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Explainer: What 'Open' Cell Phone Networks Mean For Your Small Biz
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By Rich Karpinski

Cellular networks, especially in the U.S., have historically been closed environments. Meaning: cellular carriers tell you what phones you can use, often what applications and services you can run, and definitely at what contract ($) terms.

But suddenly, "open" cell phone networks and devices are all the rage. What the heck does that mean and how can it benefit your small business?




The Open Trend

So who's going open?

- Google started a lot of discussion with Android, its open source wireless software project that it believes will eventually give users much more choice in the applications they run on their phones (much like today's PCs)

- Verizon Wireless followed suit, declaring that its network would soon be opened up -- meaning it would allow any device or application to run on its network

- AT&T jumped on the open bandwagon as well -- though exactly how it has suddenly become more open isn't entirely clear.

- The FCC auction of new wireless spectrum in the 700Mhz range is also fueling the open wireless debate. As part of the auction process, Google browbeat the FCC into ensuring that at least part of the available spectrum would operate under "open access" rules.

So What Does All This Mean?

Chances are, today you buy your small business a cell phone by going into a store, choosing from the available phones and signing on for a contract in order to get the price on the ticket.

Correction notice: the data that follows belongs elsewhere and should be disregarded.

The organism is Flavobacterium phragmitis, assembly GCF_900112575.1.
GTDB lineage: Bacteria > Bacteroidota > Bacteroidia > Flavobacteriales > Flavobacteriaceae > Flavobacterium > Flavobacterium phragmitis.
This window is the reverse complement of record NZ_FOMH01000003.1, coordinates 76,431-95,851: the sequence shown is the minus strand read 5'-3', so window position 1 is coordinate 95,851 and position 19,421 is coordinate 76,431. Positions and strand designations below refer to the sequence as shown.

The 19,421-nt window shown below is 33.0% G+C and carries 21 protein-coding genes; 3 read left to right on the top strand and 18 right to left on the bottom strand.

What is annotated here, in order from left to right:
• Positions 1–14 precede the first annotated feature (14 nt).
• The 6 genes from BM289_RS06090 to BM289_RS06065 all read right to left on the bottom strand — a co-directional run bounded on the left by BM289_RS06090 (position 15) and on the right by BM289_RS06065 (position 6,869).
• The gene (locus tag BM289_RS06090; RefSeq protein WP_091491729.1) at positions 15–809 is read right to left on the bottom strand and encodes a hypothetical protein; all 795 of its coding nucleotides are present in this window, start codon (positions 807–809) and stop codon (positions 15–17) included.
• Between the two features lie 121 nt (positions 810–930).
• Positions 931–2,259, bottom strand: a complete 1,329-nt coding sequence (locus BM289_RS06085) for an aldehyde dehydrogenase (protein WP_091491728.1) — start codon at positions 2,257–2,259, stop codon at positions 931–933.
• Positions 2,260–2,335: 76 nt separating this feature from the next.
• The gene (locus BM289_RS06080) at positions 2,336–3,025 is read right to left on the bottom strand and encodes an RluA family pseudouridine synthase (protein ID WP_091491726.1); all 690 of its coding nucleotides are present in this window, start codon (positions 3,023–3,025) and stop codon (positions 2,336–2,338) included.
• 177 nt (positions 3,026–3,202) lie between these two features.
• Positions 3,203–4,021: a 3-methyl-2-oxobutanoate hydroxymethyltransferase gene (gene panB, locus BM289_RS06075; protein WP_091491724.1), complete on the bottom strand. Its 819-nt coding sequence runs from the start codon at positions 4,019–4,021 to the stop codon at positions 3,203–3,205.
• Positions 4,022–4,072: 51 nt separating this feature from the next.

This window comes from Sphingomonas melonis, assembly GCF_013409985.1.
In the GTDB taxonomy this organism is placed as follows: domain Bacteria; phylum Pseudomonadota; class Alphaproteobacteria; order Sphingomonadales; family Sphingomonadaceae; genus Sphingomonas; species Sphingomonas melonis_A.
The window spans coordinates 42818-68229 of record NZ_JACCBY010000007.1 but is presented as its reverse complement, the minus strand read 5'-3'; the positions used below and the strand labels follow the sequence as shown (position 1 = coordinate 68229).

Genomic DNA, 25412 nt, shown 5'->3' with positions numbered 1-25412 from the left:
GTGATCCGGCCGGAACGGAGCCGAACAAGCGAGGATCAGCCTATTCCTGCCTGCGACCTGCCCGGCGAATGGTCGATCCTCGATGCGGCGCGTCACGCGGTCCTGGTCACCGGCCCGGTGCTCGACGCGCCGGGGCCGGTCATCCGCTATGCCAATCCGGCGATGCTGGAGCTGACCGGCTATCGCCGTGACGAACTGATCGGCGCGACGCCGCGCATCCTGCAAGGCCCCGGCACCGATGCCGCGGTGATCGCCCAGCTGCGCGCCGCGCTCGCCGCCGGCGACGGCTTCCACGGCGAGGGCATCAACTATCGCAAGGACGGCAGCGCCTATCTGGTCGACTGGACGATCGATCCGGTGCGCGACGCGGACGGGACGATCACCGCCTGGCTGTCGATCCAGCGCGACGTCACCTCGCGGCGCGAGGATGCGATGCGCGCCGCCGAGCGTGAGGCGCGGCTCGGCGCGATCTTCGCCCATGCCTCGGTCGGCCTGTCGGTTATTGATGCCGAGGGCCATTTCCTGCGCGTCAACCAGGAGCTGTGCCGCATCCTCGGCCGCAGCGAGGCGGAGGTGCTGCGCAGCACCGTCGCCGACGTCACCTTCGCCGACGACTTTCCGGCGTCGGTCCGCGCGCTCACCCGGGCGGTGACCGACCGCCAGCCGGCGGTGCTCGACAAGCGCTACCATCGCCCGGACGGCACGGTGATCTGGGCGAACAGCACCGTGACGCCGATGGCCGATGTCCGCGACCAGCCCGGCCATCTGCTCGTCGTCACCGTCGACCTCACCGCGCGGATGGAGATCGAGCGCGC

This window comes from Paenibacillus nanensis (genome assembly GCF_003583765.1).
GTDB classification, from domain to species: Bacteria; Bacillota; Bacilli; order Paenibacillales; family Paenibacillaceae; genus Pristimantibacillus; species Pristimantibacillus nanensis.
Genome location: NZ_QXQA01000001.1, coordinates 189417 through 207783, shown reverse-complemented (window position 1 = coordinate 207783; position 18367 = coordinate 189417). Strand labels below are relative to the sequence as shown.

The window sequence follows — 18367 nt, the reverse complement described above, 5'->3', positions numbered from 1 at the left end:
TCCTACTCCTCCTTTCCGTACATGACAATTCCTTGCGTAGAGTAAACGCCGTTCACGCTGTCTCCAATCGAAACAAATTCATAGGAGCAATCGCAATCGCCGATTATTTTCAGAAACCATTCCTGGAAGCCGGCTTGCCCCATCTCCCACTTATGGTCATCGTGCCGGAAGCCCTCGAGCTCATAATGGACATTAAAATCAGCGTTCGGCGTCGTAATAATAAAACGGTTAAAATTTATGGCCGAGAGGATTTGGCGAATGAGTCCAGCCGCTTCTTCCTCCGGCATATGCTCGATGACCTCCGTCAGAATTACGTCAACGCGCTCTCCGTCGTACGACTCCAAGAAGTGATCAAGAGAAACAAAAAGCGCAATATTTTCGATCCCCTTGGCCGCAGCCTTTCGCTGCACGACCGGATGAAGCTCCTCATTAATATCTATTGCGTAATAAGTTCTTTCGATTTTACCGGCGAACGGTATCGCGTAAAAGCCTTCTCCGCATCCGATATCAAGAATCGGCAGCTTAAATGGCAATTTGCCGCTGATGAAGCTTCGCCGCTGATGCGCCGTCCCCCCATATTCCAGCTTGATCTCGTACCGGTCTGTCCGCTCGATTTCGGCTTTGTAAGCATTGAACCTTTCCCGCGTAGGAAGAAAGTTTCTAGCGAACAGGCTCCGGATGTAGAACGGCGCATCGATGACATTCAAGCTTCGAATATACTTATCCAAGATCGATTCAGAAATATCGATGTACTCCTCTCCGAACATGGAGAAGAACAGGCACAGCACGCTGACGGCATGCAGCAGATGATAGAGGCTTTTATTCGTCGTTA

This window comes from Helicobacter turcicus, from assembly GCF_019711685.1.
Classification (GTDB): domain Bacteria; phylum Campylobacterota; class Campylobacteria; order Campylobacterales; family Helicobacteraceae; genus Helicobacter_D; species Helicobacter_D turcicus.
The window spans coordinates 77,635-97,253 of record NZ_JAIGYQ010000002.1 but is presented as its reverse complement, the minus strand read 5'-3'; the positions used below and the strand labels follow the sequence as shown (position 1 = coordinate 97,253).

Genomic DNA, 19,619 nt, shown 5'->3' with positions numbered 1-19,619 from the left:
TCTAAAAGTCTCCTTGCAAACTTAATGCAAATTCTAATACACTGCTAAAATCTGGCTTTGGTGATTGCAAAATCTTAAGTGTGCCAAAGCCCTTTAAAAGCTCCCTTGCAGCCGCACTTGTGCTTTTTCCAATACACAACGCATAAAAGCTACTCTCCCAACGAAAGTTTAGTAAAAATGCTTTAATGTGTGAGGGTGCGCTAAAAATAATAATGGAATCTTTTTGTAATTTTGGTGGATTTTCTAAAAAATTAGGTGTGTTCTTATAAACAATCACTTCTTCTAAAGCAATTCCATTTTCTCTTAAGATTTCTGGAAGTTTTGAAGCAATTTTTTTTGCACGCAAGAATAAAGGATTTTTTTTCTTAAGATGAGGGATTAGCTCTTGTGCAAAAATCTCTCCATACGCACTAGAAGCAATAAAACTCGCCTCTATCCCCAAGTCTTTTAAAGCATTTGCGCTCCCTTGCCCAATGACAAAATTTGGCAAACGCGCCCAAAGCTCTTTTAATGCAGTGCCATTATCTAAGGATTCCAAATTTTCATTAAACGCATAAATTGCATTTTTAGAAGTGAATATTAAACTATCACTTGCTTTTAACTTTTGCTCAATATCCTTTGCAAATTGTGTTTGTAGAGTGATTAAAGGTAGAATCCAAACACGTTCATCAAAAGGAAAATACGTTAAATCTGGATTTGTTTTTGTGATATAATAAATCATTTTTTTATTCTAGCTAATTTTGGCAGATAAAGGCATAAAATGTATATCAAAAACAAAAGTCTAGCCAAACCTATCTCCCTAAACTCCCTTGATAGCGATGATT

All of this "locks" you into the carrier in a number of ways. You have to use the phones they certify, the applications they put on the device, the services they offer through their network and under the terms of the contract you sign (and which you can't void without paying a hefty fee). You typically can't use the phone on other networks (though there are SIM card exceptions) and until recently even your phone number was tied to your wireless carrier.

In this new more open world, all of that (theoretically) changes. Imagine purchasing a phone at Best Buy or Amazon.com -- the perfect phone for your needs. You then take that phone to any carrier you want and sign-up for service. If you like, you can take the phone to a second network, for instance, when you are out of town or more likely out of country. When you get the phone home, download all of the applications you want via the Web, mixing and matching just the software you need.

Sounds great, right?

Well, there's a few caveats. The phone purchase is likely to be quite a bit higher, due to the lack of carrier subsidies supporting your "unlocked", more open handset. And the services you end up buying from your carrier may be a la carte and pay-by-the-bit, which means you'll need to be smart about what you sign up for and careful about how you use your phone.

Find this "advance" unappealing?

Well, carriers will likely continue to offer phones under today's terms as well -- tied to their networks, locked into a contract, filled with their apps and services, but easier on the pocketbook.

The great thing: it will be your choice which route to take.

Which path do you see your small biz taking with their future wireless purchases? Let us know.

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